Stigma Compounds the Consequences of Clinician Burnout During COVID-19: A Call to Action to Break the Culture of Silence
If you are suicidal and need emergency help, call 911 immediately or 1-800-273-8255 if in the United States. If you are in another country, find a 24/7 hotline at www.iasp.info/resources/Crises_Centres.
My sister, Dr. Lorna Breen, of New York, NY, died by suicide on April 26, 2020. My sister was head of the Emergency Department at New York-Presbyterian Allen Hospital. Within a period of just 3 weeks, she had treated confirmed COVID-19 patients, contracted COVID-19 herself, and returned to an overwhelming, relentless number of incredibly sick patients. My sister and her colleagues worked around the clock during peak levels of the COVID-19 outbreak in New York, with limited personal protective equipment, insufficient supplies, not enough oxygen, not enough beds, not enough help. They saw patients dying in the waiting room and in the hallways.
After twelve-hour shifts, my sister would stay (as would her co-workers) because the onslaught didn’t slow throughout the day or night. When Lorna left the Emergency Department, she had to take the train home. As the trains were largely empty due to distancing measures, she was afraid of being mugged. She tried to take cabs home, but some of the cabs that stopped wouldn’t pick up someone leaving the hospital for fear of being exposed to the virus. In spite of all of that, she kept going back until she literally could no longer stand.
On April 9, 2020, Lorna called me from her home in Manhattan to tell me she couldn’t get out of her chair. She was nearly catatonic. She had not slept in over a week. During one shift she covered two emergency rooms in Manhattan at the same time, at locations that are five miles apart. My sister had answered the call for her city and for her country. And when she became so overworked and despondent that she was unable to move, her biggest fear? Her job.
Lorna was worried that she would lose her medical license or be ostracized by her colleagues, because she was suffering due to her work on the front lines of the COVID-19 public health crisis. Lorna had no prior history of mental health issues, either known or suspected. But when she experienced a mental health crisis for the first time during the pandemic, she was afraid to get help. She was worried it would end the career that she had spent her entire life working for.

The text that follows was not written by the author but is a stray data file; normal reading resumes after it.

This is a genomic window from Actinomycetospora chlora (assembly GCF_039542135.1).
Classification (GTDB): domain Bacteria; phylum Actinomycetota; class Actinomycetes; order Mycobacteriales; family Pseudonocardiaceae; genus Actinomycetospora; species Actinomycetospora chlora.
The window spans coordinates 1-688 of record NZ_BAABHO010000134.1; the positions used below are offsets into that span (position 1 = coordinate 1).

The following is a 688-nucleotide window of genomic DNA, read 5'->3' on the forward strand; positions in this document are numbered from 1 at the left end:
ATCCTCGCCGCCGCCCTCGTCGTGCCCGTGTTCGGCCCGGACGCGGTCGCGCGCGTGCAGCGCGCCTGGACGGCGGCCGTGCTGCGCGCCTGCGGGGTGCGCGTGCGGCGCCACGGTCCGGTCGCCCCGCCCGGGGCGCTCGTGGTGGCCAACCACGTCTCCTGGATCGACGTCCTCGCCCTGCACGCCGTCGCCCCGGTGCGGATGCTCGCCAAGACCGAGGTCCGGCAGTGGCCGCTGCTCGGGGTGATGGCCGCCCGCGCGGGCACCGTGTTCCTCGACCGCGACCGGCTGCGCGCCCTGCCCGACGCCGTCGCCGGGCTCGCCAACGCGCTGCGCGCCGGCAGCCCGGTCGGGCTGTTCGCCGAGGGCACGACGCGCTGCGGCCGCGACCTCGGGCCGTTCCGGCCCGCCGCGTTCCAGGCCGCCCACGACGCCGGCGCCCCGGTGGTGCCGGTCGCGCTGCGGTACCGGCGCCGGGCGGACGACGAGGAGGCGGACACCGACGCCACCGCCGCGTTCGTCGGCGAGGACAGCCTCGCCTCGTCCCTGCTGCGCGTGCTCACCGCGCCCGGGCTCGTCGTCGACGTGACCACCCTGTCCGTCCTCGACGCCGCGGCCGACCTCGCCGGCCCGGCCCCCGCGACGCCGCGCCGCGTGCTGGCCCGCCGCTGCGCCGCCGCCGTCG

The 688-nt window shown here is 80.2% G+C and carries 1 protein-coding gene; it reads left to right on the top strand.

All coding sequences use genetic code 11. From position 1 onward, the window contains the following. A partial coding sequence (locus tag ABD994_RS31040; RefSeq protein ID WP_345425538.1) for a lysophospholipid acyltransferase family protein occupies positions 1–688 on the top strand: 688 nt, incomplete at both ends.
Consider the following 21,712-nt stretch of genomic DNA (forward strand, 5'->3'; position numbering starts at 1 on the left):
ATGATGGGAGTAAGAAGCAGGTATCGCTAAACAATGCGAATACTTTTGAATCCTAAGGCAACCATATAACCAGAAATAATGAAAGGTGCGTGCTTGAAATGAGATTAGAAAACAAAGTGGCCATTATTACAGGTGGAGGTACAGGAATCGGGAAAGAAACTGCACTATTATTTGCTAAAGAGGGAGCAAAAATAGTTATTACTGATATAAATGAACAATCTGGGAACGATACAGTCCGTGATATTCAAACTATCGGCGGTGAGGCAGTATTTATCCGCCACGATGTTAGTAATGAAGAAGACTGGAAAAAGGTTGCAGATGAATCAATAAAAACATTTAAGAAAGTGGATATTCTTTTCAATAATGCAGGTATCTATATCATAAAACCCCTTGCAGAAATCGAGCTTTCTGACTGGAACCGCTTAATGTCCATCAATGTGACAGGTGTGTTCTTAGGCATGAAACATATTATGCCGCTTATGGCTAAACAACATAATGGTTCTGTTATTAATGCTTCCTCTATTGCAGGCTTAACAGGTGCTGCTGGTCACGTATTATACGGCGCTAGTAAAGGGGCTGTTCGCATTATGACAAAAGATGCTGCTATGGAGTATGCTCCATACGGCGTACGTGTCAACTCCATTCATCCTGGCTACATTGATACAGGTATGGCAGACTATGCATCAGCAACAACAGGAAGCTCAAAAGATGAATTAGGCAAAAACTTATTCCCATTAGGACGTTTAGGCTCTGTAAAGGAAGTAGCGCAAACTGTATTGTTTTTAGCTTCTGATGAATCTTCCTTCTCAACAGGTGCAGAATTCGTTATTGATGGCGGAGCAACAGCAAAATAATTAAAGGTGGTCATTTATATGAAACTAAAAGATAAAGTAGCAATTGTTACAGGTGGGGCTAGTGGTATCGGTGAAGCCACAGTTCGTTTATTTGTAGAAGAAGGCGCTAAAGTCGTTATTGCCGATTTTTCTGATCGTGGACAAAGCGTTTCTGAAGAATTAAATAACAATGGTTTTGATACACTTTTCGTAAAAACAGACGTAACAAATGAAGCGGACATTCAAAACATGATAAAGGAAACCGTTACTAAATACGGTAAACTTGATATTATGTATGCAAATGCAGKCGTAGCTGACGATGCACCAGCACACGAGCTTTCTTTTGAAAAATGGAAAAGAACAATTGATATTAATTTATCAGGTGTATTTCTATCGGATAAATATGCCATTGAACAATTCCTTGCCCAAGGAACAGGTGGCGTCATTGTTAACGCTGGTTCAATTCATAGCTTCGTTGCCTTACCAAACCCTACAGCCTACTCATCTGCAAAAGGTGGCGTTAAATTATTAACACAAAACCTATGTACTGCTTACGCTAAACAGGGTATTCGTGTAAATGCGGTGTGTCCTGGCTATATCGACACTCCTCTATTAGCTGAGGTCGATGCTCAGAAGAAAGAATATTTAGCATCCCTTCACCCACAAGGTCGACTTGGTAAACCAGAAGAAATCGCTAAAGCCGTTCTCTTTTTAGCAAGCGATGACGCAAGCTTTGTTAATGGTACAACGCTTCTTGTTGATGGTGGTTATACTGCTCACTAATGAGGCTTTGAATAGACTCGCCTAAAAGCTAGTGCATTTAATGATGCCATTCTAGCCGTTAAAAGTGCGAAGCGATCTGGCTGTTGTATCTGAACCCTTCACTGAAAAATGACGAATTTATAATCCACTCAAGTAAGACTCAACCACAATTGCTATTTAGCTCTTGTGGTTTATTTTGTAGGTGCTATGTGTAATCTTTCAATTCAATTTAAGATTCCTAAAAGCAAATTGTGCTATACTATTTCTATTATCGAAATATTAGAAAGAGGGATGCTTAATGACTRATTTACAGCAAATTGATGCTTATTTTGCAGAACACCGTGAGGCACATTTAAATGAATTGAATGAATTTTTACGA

At the time, I thought Lorna’s fears were unfounded. What I learned after her death is that medical licensing boards throughout the country require physicians to disclose current or past mental health care (in some cases at any level); hospitals require disclosure for credentialing; and seeking mental health care is considered a sign of weakness among many medical professionals. This paradigm must change.
—Jennifer B. Feist
Our nation’s health care professionals are currently working in the midst of a “pandemic within a pandemic.” The extreme stress and isolation of the COVID-19 pandemic, with its associated patient load, suffering, and death, as well as limited supplies and incomplete understanding of this disease, is a significant burden on its own. However, the pandemic has been layered on top of already dangerously high levels of clinician burnout throughout the health care system. In other words, we are experiencing concurrent public health emergencies.
Even before COVID-19, more than 50 percent of clinicians treating patients reported that they had experienced symptoms of burnout, “ a syndrome characterized by high emotional exhaustion, high depersonalization (i.e., cynicism), and a low sense of personal accomplishment from work”. Burnout has been shown to reduce job performance, increase turnover, and, in its most extreme instances, increase incidence of medical error or lead to mental illness or death by suicide . It is estimated that at least one physician dies by suicide each day, an alarming statistic that is likely still underreported . Dr. Lorna Breen’s story is, tragically, one of many, and it is part of a crisis that has been further exacerbated by both COVID-19 and a pervasive culture of silence.